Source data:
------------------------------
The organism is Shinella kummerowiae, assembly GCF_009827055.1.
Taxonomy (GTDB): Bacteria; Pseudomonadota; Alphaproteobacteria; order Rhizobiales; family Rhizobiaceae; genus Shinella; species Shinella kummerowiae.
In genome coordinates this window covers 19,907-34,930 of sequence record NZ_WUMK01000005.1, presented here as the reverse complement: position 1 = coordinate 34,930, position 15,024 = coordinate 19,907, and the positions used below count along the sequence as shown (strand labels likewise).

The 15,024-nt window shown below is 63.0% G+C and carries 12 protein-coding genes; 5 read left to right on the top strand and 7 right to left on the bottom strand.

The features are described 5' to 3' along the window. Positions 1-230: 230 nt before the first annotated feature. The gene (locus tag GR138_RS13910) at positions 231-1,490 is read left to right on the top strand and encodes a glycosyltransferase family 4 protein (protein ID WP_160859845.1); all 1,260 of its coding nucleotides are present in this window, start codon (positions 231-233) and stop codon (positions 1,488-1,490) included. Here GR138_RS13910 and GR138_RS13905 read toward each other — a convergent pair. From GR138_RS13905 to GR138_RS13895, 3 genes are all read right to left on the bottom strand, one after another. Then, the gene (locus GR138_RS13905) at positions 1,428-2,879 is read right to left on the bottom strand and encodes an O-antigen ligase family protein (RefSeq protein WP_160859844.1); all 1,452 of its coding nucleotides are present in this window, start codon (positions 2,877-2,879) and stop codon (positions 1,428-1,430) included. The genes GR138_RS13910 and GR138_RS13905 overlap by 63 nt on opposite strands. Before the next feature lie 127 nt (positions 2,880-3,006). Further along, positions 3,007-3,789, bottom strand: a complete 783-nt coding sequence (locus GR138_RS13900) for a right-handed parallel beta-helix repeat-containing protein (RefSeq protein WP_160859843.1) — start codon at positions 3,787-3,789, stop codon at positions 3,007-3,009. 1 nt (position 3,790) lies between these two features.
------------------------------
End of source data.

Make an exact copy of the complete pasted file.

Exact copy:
The organism is Shinella kummerowiae, assembly GCF_009827055.1.
Taxonomy (GTDB): Bacteria; Pseudomonadota; Alphaproteobacteria; order Rhizobiales; family Rhizobiaceae; genus Shinella; species Shinella kummerowiae.
In genome coordinates this window covers 19,907-34,930 of sequence record NZ_WUMK01000005.1, presented here as the reverse complement: position 1 = coordinate 34,930, position 15,024 = coordinate 19,907, and the positions used below count along the sequence as shown (strand labels likewise).

The 15,024-nt window shown below is 63.0% G+C and carries 12 protein-coding genes; 5 read left to right on the top strand and 7 right to left on the bottom strand.

The features are described 5' to 3' along the window. Positions 1-230: 230 nt before the first annotated feature. The gene (locus tag GR138_RS13910) at positions 231-1,490 is read left to right on the top strand and encodes a glycosyltransferase family 4 protein (protein ID WP_160859845.1); all 1,260 of its coding nucleotides are present in this window, start codon (positions 231-233) and stop codon (positions 1,488-1,490) included. Here GR138_RS13910 and GR138_RS13905 read toward each other — a convergent pair. From GR138_RS13905 to GR138_RS13895, 3 genes are all read right to left on the bottom strand, one after another. Then, the gene (locus GR138_RS13905) at positions 1,428-2,879 is read right to left on the bottom strand and encodes an O-antigen ligase family protein (RefSeq protein WP_160859844.1); all 1,452 of its coding nucleotides are present in this window, start codon (positions 2,877-2,879) and stop codon (positions 1,428-1,430) included. The genes GR138_RS13910 and GR138_RS13905 overlap by 63 nt on opposite strands. Before the next feature lie 127 nt (positions 2,880-3,006). Further along, positions 3,007-3,789, bottom strand: a complete 783-nt coding sequence (locus GR138_RS13900) for a right-handed parallel beta-helix repeat-containing protein (RefSeq protein WP_160859843.1) — start codon at positions 3,787-3,789, stop codon at positions 3,007-3,009. 1 nt (position 3,790) lies between these two features.